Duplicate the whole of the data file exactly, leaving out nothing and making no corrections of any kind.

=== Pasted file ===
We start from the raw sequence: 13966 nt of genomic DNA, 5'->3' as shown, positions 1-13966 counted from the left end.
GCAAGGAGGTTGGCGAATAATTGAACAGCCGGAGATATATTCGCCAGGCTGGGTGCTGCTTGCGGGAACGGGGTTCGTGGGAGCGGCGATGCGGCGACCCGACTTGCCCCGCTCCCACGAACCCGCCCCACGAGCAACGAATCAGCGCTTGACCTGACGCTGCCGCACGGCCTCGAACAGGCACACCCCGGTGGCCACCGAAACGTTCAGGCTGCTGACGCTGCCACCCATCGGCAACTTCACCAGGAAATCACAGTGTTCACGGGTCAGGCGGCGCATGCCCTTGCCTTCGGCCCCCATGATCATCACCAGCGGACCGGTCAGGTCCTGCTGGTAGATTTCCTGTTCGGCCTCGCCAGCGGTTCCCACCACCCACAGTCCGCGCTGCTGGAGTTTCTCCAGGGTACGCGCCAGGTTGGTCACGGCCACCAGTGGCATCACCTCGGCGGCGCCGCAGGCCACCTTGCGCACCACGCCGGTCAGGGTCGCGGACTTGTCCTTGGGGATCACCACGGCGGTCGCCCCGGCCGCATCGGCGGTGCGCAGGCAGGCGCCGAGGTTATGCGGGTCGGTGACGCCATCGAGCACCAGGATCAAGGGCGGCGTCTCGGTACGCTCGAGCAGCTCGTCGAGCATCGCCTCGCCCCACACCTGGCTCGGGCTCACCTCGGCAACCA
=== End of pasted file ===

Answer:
We start from the raw sequence: 13966 nt of genomic DNA, 5'->3' as shown, positions 1-13966 counted from the left end.
GCAAGGAGGTTGGCGAATAATTGAACAGCCGGAGATATATTCGCCAGGCTGGGTGCTGCTTGCGGGAACGGGGTTCGTGGGAGCGGCGATGCGGCGACCCGACTTGCCCCGCTCCCACGAACCCGCCCCACGAGCAACGAATCAGCGCTTGACCTGACGCTGCCGCACGGCCTCGAACAGGCACACCCCGGTGGCCACCGAAACGTTCAGGCTGCTGACGCTGCCACCCATCGGCAACTTCACCAGGAAATCACAGTGTTCACGGGTCAGGCGGCGCATGCCCTTGCCTTCGGCCCCCATGATCATCACCAGCGGACCGGTCAGGTCCTGCTGGTAGATTTCCTGTTCGGCCTCGCCAGCGGTTCCCACCACCCACAGTCCGCGCTGCTGGAGTTTCTCCAGGGTACGCGCCAGGTTGGTCACGGCCACCAGTGGCATCACCTCGGCGGCGCCGCAGGCCACCTTGCGCACCACGCCGGTCAGGGTCGCGGACTTGTCCTTGGGGATCACCACGGCGGTCGCCCCGGCCGCATCGGCGGTGCGCAGGCAGGCGCCGAGGTTATGCGGGTCGGTGACGCCATCGAGCACCAGGATCAAGGGCGGCGTCTCGGTACGCTCGAGCAGCTCGTCGAGCATCGCCTCGCCCCACACCTGGCTCGGGCTCACCTCGGCAACCA